Like oil and water, tobacco companies and corporate social responsibility don't seem to mix. As sales of cigarettes have stalled in the developed world, the marketing focus of tobacco products has moved to the developing world where there are so many more lungs to foul up. While I am not a smoker, I am sometimes wary of the excesses of the nanny state with regard to tobacco. By all means, do ban smoking in public areas given the deleterious effects of secondhand smoke. But, leave people free to smoke in private--if they are determined to kill themselves, it's their choice and there's not much you can do about it. To evade further legal and regulatory entanglements, Philip Morris International will soon be spun off from Philip Morris USA. In addition, the company is preparing a whole new lineup of products to, ah, die for--a few of which are demonstrated in the clip above. Smoke 'em if you got 'em, and Philip Morris International is busy making sure that its fine products are available from Afghanistan to Zimbabwe. Below is part of the writeup from the Wall Street Journal on the impending smoke fest soon to hit international markets. You light up my life...
Sitting in his office overlooking Lake Geneva, Philip Morris International Chief Executive André Calantzopoulos takes a long drag from an unusually short cigarette. Called Marlboro Intense, the product has been shrunk down by about a half inch, and offers smokers seven potent puffs apiece, versus the average of eight or so milder draws.
The idea behind Intense is to appeal to customers who, due to indoor smoking bans, want to dash outside for a quick nicotine hit but don't always finish a full-size cigarette. Pointing to his lit Intense, the CEO says there are "possibly 50 markets that are interested in deploying it."
Marlboro Intense is likely to be part of an aggressive blitz of new smoking products PMI will roll out around the globe once the company -- now a unit of New York-based Altria Group Inc. -- becomes a standalone entity. That change will be set into motion tomorrow, when the Altria board is expected to approve a long-awaited decision to split PMI from Philip Morris USA. The move would free the tobacco giant's international operations of legal and public-relations headaches in the U.S. that have hindered its growth.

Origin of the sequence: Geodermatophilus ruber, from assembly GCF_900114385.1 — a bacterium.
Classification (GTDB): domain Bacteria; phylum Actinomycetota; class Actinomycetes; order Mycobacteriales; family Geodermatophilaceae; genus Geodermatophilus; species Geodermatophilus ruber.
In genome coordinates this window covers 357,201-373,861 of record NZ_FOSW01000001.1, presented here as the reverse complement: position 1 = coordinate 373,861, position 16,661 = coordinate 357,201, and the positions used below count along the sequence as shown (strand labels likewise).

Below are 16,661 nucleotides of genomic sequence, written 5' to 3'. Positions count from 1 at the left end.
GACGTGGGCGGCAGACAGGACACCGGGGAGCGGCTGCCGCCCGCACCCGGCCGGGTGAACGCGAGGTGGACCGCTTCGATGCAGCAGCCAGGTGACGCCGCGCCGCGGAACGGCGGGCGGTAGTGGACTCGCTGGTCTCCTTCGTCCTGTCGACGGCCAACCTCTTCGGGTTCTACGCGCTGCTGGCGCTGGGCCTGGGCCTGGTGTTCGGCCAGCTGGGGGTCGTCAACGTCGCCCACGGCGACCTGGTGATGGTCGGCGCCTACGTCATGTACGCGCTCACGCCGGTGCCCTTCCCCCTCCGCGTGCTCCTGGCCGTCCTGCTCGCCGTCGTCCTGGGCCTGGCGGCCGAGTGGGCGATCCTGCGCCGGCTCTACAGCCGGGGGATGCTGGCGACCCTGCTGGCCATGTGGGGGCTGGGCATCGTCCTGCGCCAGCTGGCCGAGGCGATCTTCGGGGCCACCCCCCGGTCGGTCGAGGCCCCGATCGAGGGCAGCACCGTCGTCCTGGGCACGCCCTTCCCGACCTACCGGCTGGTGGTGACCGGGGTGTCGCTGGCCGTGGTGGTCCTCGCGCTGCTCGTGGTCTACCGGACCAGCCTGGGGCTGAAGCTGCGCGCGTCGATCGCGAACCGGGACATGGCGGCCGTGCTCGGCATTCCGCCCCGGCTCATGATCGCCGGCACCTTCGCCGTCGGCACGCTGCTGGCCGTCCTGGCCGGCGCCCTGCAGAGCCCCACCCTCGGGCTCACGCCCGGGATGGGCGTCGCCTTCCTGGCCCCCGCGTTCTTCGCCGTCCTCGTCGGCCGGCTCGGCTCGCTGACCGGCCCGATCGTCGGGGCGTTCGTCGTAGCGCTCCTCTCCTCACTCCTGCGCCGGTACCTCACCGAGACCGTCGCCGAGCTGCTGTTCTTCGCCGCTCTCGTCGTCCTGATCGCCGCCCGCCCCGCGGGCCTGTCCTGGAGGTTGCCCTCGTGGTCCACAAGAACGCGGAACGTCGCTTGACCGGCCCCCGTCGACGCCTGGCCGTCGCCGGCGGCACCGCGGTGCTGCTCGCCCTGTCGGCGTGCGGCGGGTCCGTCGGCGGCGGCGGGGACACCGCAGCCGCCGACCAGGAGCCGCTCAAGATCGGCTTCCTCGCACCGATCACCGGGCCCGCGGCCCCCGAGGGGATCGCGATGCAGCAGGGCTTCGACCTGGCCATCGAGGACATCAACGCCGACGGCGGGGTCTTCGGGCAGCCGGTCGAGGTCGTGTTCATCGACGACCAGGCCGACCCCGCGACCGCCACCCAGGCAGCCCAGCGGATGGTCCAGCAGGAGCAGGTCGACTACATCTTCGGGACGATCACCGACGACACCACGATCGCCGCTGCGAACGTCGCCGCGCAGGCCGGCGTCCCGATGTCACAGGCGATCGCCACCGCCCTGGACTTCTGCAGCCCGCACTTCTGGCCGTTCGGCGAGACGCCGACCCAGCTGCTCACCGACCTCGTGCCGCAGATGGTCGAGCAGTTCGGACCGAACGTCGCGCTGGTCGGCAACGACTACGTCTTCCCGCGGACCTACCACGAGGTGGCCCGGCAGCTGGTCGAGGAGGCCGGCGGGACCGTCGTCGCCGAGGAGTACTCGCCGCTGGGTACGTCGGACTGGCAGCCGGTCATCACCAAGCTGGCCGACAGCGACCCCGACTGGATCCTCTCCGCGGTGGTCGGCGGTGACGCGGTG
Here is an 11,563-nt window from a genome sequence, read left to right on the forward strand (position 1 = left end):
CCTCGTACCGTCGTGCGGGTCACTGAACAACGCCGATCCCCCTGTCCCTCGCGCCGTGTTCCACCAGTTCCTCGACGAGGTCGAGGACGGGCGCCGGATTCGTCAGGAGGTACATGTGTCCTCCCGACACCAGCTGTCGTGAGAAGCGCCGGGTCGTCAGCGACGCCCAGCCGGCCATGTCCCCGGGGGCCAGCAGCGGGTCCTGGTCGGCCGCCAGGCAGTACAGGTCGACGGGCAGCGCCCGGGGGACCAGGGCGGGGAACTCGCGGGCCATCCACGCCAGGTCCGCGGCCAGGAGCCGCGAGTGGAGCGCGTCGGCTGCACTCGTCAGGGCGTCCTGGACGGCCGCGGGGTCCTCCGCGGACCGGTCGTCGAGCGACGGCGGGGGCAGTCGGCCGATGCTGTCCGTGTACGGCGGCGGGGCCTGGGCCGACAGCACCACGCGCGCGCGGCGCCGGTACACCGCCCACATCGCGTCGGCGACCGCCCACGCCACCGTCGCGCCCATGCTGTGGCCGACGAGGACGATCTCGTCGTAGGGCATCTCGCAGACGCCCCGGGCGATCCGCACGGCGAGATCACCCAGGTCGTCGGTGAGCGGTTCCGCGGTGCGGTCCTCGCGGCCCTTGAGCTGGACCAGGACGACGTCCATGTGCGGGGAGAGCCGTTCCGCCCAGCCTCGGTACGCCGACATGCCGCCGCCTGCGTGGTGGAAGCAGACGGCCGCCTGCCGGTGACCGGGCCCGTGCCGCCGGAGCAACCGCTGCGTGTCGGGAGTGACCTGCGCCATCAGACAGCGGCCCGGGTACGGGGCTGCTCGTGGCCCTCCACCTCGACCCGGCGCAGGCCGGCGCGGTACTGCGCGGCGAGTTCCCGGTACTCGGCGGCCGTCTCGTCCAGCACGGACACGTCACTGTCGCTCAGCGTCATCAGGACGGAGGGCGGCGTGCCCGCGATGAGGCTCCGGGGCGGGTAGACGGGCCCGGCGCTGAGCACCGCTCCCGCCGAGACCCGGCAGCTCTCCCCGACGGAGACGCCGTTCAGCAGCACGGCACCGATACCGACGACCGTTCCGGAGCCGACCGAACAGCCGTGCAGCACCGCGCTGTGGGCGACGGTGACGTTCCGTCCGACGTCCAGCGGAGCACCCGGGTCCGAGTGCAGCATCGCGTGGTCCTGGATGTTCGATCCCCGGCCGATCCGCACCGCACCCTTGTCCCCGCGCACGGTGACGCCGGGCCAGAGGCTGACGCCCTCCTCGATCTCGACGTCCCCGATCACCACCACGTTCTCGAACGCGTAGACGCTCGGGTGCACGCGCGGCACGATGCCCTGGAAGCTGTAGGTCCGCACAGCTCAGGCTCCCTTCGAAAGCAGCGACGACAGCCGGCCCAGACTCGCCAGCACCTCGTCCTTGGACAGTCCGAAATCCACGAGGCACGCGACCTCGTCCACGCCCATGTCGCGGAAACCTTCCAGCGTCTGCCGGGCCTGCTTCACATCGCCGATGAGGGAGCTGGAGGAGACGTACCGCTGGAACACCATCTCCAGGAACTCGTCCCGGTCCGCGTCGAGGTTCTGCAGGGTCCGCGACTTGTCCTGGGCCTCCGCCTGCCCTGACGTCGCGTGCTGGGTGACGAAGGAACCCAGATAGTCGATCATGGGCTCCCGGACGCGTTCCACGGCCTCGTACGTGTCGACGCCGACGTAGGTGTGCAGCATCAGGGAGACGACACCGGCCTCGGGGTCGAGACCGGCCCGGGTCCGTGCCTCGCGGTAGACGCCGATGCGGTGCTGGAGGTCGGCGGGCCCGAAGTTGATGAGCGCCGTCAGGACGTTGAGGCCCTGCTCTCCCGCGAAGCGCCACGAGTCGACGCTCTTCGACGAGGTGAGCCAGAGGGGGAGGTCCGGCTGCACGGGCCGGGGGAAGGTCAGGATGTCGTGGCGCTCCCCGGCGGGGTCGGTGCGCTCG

The separate entity, for example, would be exempt from U.S. tobacco regulations and out of reach of American litigators. Importantly, its practices would no longer be constrained by American public opinion, paving the way for broad product experimentation.
By as early as March, PMI could be operating as an independent company -- the third most profitable consumer goods concern in the world after Procter & Gamble Co. and Nestlé SA. The move will make it easier for the tobacco behemoth to market an array of new smoking concepts, each targeted to different foreign populations, who, collectively are expected to smoke 5.2 trillion cigarettes this year.
Among the new products in test phase is a hand-held electronic smoking device called the Heatbar, which emits less smoke than a regular cigarette. Another is Marlboro Wides -- an extra-thick cigarette whose package flips open from one side. To appeal to customers in some emerging markets, the company is making sweet-smelling cigarettes that contain tobacco, cloves and flavoring -- with twice the tar and nicotine levels of a conventional U.S. cigarette.
While smoking rates in developed countries have slowly declined, they have shot up dramatically in some developing counties, where PMI is a major player. These include Pakistan (up 42% since 2001), Ukraine (up 36%) and Argentina (up 18%).
Some antitobacco types are sounding alarm bells that an independent PMI will be a corporation which, from a practical viewpoint, is stateless and answers to no one. "There is a fear that after the spinoff, PMI will become even less accountable than it is today," says Richard Daynard, a professor of law at Northeastern University, who worked as a consultant on class actions against tobacco companies.
Mr. Calantzopoulos, 51 years old, says such concerns are a "misconception." He notes that regulatory regimes in Europe, for instance, are harsher than in the U.S., where the most severe restrictions were created in a late 1990s settlement of antitobacco lawsuits by the states.
The World Health Organization's Framework Convention on Tobacco Control, an international public-health treaty, has 152 participating countries, including China, Brazil and Pakistan. While it has led to greater regulation in many of the world's markets, countries such as Indonesia and Russia haven't signed on.